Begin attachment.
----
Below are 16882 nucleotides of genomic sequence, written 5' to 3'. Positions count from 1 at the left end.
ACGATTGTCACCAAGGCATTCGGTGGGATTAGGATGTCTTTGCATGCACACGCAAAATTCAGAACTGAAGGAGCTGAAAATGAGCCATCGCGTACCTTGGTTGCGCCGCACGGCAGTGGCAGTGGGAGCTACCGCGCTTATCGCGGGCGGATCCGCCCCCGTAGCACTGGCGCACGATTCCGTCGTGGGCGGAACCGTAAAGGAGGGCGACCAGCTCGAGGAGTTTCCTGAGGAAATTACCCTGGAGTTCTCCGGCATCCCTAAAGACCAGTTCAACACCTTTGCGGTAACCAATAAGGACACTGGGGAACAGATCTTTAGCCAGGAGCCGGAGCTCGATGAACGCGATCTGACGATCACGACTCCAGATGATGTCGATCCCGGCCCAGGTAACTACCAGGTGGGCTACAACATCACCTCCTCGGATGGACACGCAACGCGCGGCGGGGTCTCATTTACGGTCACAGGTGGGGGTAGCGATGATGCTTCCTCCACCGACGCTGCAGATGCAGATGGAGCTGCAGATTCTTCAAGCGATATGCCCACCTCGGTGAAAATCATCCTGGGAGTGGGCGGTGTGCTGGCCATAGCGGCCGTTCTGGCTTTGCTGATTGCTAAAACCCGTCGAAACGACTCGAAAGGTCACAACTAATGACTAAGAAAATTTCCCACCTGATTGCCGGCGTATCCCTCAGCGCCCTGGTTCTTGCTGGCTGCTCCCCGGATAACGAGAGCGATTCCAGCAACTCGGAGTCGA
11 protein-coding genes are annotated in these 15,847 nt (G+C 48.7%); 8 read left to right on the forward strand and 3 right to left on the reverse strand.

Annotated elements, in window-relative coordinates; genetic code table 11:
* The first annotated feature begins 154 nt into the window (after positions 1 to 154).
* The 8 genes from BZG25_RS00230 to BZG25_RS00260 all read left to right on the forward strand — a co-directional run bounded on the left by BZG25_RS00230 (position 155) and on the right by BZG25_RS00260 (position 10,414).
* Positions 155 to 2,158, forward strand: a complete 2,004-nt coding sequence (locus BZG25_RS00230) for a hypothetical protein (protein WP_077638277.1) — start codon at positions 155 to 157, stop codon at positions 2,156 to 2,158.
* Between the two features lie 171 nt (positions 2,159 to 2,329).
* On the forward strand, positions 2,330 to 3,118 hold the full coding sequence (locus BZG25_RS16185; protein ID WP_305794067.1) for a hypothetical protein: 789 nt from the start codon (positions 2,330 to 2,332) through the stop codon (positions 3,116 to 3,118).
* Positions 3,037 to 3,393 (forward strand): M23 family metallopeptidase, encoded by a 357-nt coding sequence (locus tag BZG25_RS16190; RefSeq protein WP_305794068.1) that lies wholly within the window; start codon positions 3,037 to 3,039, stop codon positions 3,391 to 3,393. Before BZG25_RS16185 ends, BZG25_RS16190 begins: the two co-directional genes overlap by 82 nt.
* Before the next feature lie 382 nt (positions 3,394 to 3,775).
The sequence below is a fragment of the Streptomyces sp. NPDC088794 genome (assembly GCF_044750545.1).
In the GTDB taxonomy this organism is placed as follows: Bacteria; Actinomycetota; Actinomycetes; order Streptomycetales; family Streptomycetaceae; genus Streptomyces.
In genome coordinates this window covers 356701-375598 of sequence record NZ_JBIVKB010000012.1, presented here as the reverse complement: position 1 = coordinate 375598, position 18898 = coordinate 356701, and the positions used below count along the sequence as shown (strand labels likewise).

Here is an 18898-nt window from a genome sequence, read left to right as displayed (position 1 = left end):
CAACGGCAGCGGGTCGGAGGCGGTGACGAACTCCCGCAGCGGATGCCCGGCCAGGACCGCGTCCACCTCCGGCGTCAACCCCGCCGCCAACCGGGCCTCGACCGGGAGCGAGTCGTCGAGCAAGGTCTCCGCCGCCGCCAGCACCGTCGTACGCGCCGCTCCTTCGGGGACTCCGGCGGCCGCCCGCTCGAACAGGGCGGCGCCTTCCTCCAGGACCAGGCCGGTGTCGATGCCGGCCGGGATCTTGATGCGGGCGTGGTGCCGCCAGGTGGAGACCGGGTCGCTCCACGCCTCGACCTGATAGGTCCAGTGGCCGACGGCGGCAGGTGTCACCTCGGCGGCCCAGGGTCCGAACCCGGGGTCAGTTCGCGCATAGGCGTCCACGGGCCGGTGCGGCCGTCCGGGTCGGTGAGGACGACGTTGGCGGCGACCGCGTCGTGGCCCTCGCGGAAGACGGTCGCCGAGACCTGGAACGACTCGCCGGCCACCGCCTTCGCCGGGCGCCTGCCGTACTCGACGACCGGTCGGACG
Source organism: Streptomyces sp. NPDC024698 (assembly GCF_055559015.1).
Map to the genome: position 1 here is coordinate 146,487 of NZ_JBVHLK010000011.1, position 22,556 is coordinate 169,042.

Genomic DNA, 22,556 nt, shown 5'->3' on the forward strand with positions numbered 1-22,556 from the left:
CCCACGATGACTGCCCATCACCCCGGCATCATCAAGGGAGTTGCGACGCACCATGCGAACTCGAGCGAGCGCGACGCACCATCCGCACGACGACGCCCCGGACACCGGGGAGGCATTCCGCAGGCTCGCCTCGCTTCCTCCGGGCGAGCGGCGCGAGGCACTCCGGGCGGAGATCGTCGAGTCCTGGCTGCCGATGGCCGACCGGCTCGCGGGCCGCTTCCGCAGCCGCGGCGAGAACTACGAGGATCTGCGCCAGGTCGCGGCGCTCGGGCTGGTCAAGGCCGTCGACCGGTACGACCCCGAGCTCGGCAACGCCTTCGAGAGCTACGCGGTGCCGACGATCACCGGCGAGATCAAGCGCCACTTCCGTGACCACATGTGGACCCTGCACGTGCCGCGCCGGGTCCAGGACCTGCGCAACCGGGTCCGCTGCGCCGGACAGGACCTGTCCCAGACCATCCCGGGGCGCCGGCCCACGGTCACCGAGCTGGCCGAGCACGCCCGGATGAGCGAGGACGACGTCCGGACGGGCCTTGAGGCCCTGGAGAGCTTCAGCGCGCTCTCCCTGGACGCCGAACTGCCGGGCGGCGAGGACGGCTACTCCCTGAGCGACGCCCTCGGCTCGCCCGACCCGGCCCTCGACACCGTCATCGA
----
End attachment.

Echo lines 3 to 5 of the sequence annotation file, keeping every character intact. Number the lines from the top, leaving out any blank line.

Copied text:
11 protein-coding genes are annotated in these 15,847 nt (G+C 48.7%); 8 read left to right on the forward strand and 3 right to left on the reverse strand.

Annotated elements, in window-relative coordinates; genetic code table 11:
* The first annotated feature begins 154 nt into the window (after positions 1 to 154).